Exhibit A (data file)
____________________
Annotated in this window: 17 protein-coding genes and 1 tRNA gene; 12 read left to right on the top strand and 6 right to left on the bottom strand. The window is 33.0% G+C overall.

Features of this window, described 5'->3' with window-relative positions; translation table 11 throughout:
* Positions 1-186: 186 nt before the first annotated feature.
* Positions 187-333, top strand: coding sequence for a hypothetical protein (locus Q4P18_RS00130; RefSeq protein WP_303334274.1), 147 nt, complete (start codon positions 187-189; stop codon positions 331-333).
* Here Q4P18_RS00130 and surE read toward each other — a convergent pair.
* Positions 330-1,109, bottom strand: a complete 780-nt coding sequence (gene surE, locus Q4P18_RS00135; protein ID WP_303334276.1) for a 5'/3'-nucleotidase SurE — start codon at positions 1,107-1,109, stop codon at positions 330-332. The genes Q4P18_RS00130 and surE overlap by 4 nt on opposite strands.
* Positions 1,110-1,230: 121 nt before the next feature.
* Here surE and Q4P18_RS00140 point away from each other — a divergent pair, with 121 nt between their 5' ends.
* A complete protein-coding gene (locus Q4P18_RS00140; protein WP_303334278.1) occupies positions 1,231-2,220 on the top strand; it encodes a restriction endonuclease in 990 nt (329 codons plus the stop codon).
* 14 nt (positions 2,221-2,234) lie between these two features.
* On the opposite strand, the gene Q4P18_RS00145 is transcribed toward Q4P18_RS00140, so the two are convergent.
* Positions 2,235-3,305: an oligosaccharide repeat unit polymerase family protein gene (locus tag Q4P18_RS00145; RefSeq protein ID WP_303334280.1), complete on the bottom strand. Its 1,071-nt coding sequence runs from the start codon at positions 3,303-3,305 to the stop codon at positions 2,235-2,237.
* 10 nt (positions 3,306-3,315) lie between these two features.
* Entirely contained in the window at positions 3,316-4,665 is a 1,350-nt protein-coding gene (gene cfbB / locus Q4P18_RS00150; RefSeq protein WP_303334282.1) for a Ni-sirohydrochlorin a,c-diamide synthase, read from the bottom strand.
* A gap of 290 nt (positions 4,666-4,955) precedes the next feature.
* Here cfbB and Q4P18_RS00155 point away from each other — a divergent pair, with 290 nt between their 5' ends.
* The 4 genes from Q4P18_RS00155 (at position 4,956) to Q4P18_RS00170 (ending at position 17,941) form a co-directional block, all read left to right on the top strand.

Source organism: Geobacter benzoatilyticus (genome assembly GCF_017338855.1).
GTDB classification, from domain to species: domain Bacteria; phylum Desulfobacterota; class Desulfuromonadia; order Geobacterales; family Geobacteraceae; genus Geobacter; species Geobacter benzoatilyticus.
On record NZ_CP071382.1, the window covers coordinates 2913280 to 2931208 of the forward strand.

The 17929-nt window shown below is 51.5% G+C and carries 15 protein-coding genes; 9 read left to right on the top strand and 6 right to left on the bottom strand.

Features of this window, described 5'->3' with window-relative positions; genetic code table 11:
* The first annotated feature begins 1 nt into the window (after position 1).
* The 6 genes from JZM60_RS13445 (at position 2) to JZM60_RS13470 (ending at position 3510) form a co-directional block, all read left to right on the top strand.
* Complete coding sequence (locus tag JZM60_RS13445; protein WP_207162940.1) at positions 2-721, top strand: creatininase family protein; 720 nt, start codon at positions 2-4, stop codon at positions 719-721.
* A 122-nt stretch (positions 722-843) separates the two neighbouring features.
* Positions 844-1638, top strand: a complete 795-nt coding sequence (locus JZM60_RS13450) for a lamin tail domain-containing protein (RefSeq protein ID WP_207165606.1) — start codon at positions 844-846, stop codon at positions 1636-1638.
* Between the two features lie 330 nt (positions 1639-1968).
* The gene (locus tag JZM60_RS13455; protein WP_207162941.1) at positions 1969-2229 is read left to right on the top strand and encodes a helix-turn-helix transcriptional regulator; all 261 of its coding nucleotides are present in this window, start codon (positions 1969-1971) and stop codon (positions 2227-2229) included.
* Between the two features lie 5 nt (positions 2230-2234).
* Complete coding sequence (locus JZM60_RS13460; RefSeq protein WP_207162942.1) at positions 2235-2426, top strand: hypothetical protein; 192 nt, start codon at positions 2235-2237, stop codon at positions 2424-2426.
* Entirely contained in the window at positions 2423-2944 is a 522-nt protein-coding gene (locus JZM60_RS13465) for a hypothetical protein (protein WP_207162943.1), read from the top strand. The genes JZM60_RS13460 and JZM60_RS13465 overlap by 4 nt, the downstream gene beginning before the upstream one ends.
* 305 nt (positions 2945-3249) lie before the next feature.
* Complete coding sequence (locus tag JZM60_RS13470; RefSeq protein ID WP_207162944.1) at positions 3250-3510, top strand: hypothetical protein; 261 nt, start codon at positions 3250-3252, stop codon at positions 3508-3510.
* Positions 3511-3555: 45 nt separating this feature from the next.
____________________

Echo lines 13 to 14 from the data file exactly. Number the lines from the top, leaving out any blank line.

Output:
* 10 nt (positions 3,306-3,315) lie between these two features.
* Entirely contained in the window at positions 3,316-4,665 is a 1,350-nt protein-coding gene (gene cfbB / locus Q4P18_RS00150; RefSeq protein WP_303334282.1) for a Ni-sirohydrochlorin a,c-diamide synthase, read from the bottom strand.